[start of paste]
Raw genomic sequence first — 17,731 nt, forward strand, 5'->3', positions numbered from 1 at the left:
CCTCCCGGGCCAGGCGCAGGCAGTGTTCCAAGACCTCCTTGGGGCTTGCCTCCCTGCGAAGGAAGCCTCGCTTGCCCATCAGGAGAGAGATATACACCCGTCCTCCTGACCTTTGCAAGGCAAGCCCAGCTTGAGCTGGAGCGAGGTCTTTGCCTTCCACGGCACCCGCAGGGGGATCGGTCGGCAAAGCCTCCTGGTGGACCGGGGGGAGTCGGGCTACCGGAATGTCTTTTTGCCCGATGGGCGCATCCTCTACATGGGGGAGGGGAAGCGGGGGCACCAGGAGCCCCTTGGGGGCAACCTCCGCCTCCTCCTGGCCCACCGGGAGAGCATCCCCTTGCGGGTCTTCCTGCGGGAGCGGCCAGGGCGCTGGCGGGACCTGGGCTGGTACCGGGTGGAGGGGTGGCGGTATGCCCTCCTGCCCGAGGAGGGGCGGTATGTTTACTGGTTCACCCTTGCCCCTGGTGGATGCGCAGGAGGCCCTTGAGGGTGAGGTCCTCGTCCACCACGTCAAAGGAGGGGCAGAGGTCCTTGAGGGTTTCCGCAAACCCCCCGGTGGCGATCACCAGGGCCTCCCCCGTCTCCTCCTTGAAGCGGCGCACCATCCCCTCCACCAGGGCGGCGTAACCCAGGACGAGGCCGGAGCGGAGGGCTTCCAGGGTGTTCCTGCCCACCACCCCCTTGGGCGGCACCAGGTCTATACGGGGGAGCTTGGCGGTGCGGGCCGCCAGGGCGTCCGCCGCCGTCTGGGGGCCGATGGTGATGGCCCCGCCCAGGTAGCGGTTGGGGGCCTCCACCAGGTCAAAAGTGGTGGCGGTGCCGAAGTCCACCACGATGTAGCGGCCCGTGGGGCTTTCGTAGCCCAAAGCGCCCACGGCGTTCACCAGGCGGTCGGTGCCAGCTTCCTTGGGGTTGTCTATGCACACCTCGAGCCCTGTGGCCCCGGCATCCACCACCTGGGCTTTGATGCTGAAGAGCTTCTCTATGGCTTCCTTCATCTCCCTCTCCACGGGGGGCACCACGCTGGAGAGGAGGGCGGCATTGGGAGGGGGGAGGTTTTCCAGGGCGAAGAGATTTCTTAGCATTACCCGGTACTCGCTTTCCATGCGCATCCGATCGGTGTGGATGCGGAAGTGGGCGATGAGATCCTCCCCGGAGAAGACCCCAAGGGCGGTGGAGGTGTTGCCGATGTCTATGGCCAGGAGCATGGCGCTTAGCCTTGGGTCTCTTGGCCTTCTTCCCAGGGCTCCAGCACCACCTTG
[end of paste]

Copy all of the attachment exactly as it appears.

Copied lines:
Raw genomic sequence first — 17,731 nt, forward strand, 5'->3', positions numbered from 1 at the left:
CCTCCCGGGCCAGGCGCAGGCAGTGTTCCAAGACCTCCTTGGGGCTTGCCTCCCTGCGAAGGAAGCCTCGCTTGCCCATCAGGAGAGAGATATACACCCGTCCTCCTGACCTTTGCAAGGCAAGCCCAGCTTGAGCTGGAGCGAGGTCTTTGCCTTCCACGGCACCCGCAGGGGGATCGGTCGGCAAAGCCTCCTGGTGGACCGGGGGGAGTCGGGCTACCGGAATGTCTTTTTGCCCGATGGGCGCATCCTCTACATGGGGGAGGGGAAGCGGGGGCACCAGGAGCCCCTTGGGGGCAACCTCCGCCTCCTCCTGGCCCACCGGGAGAGCATCCCCTTGCGGGTCTTCCTGCGGGAGCGGCCAGGGCGCTGGCGGGACCTGGGCTGGTACCGGGTGGAGGGGTGGCGGTATGCCCTCCTGCCCGAGGAGGGGCGGTATGTTTACTGGTTCACCCTTGCCCCTGGTGGATGCGCAGGAGGCCCTTGAGGGTGAGGTCCTCGTCCACCACGTCAAAGGAGGGGCAGAGGTCCTTGAGGGTTTCCGCAAACCCCCCGGTGGCGATCACCAGGGCCTCCCCCGTCTCCTCCTTGAAGCGGCGCACCATCCCCTCCACCAGGGCGGCGTAACCCAGGACGAGGCCGGAGCGGAGGGCTTCCAGGGTGTTCCTGCCCACCACCCCCTTGGGCGGCACCAGGTCTATACGGGGGAGCTTGGCGGTGCGGGCCGCCAGGGCGTCCGCCGCCGTCTGGGGGCCGATGGTGATGGCCCCGCCCAGGTAGCGGTTGGGGGCCTCCACCAGGTCAAAAGTGGTGGCGGTGCCGAAGTCCACCACGATGTAGCGGCCCGTGGGGCTTTCGTAGCCCAAAGCGCCCACGGCGTTCACCAGGCGGTCGGTGCCAGCTTCCTTGGGGTTGTCTATGCACACCTCGAGCCCTGTGGCCCCGGCATCCACCACCTGGGCTTTGATGCTGAAGAGCTTCTCTATGGCTTCCTTCATCTCCCTCTCCACGGGGGGCACCACGCTGGAGAGGAGGGCGGCATTGGGAGGGGGGAGGTTTTCCAGGGCGAAGAGATTTCTTAGCATTACCCGGTACTCGCTTTCCATGCGCATCCGATCGGTGTGGATGCGGAAGTGGGCGATGAGATCCTCCCCGGAGAAGACCCCAAGGGCGGTGGAGGTGTTGCCGATGTCTATGGCCAGGAGCATGGCGCTTAGCCTTGGGTCTCTTGGCCTTCTTCCCAGGGCTCCAGCACCACCTTG